BEST’s Worst Work; What Is Significant?

You will have already seen this comparison graph from the Daily Mail.

Daily Mail BEST

That paper points out correctly that the version of the plot provided by BEST is presented in such a fashion as to obscure that not much of interest has happened over the past decade.

But this graph also obscures the uncertainty in the curve. It appears as if it is certain that historical temperatures were lower in years prior to 1950. This is false. The further back in time we go, the less certain we are of what the global average temperature was. We cannot tell with sufficient confidence whether dates before 1900 were warmer or cooler than they are now.

(See this, this, and this for more details about the importance of quantifying this uncertainty and what it means.)

According to the Daily Mail story:

[Muller] admitted it was true that the BEST data suggested that world temperatures have not risen for about 13 years. But in his view, this might not be ‘statistically significant’, although, he added, it was equally possible that it was — a statement which left other scientists mystified.

‘I am baffled as to what he’s trying to do,’ Prof Curry said.

Prof Ross McKittrick, a climate statistics expert from Guelph University in Ontario, added: ‘You don’t look for statistically significant evidence of a standstill.

‘You look for statistically significant evidence of change.’

Muller’s and McKittrick’s reported1 comments belie a (common) misunderstanding of what statistical “significance” means. Here is what it does mean in the context of temperature change.

To achieve statistical “significance” requires three things: a start date from which the analysis begins, an end date on which the analysis ends, and a fixed probability model. All three are arbitrary, at least partially ad hoc, and changing any of them will give different results. Which is the best start date? Depends on what question you want to ask. Is the best end date always today? No. And what probability model is best? Nobody knows.

Any analysis also assumes that the data underlying these three choices is perfect, error free, and that it represents the question asked. For example, are the few land surface stations we have chosen truly representative of global average temperature? Let’s don’t argue about that and assume that BEST’s data is perfect, representative, etc.

Take the (assumed perfect) Daily Mail graph at January 2001. What is the probability that the temperature was warmer in January 2007? Do look at it before answering.

The answer is 1, or 100%. And the reason is that it was certainly warmer in 2007 just because the measurements showed that it was. Is this increase—for we already know it was an increase—“statistically significant”? We have start and end dates, we have assumed pure data, so all we need is a model. Which should we choose?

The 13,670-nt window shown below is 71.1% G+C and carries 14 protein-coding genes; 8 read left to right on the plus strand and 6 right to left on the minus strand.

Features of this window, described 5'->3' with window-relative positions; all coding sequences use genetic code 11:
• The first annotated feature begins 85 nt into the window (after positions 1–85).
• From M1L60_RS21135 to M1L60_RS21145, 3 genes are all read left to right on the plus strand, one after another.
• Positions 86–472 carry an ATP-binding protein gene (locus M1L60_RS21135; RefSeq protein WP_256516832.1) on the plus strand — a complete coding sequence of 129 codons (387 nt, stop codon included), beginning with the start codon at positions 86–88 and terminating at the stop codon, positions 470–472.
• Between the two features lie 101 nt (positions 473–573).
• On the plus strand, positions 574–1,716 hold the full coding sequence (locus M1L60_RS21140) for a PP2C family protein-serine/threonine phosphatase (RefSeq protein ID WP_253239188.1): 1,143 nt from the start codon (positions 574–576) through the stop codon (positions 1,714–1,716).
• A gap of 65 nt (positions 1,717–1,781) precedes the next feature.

People are inordinately fond of (various forms of) straight-line regression. Why? I’m guessing when I say simplicity. This is true even though there is not much solid physical evidence that the atmosphere responds linearly to forcings and feedbacks over any scale measured in years, while there is plenty of evidence that the atmosphere instead responds non-linearly, perhaps even chaotically. What physics dictates temperature should increase only in a straight line over any two arbitrary time points?

But never mind that. For as soon as we start asking these kinds of questions, we have already gone off the rails. Remember: we already know that the temperature was higher in 2007 than in 2001. We were done before we began.

To insist on answering whether the change was “statistically significant” is nonsensical unless we believe that the data was measured with error and we are trying to ascertain what the real change in temperature was given our belief that we have modeled the error and the time course of temperature accurately, or that we believe the data sources were different over this time span and we want to quantify the probability of a change given no difference in the data sources. But that also requires having a model of the change and of the time course of temperature.

As it is, for data over the last decade, which has a large component of satellite measurements, there is (probably) negligible error, thus there is no need any statistical model2. But there is still this notion of “no change” we would like to get at. We cannot say there has been no change, because (looking at the graph) clearly there has been. But we can say things like “Only thrice have monthly temperatures increased more than 1.6 degrees centigrade over the 1950 to 1980 average.” And so on.

Incidentally, why 1.6 degrees? Why not? It too is arbitrary: pick whatever number is meaningful to the exact decision you want to make.

For historical data we do need a statistical model because temperature was measured with error and the components that went into creating the (operationally defined) global average temperature (GAT) have changed. We can’t directly measure what the GAT was, so we have to model3. Since a model is necessary to declare (withing some level of certainty), so are beginning and end dates. Which to choose? And which model? What physical justification do you offer for these three choices?

Change focus: The best picture that gets at the idea of uncertainty comes from Anthony Watts:

GISS and BEST for LA

This shows NASA’s GISS and BEST’s data for Los Angeles. The difference from these two different sources—for years that are not historically remote, even—is as much as two degrees. Is it any wonder, then, that some of us are concerned when we hear predictions that, say, fifty years hence the GAT will be 0.5 degrees higher than some arbitrary number, when we cannot even say within that accuracy what the average temperature of Los Angeles was last year?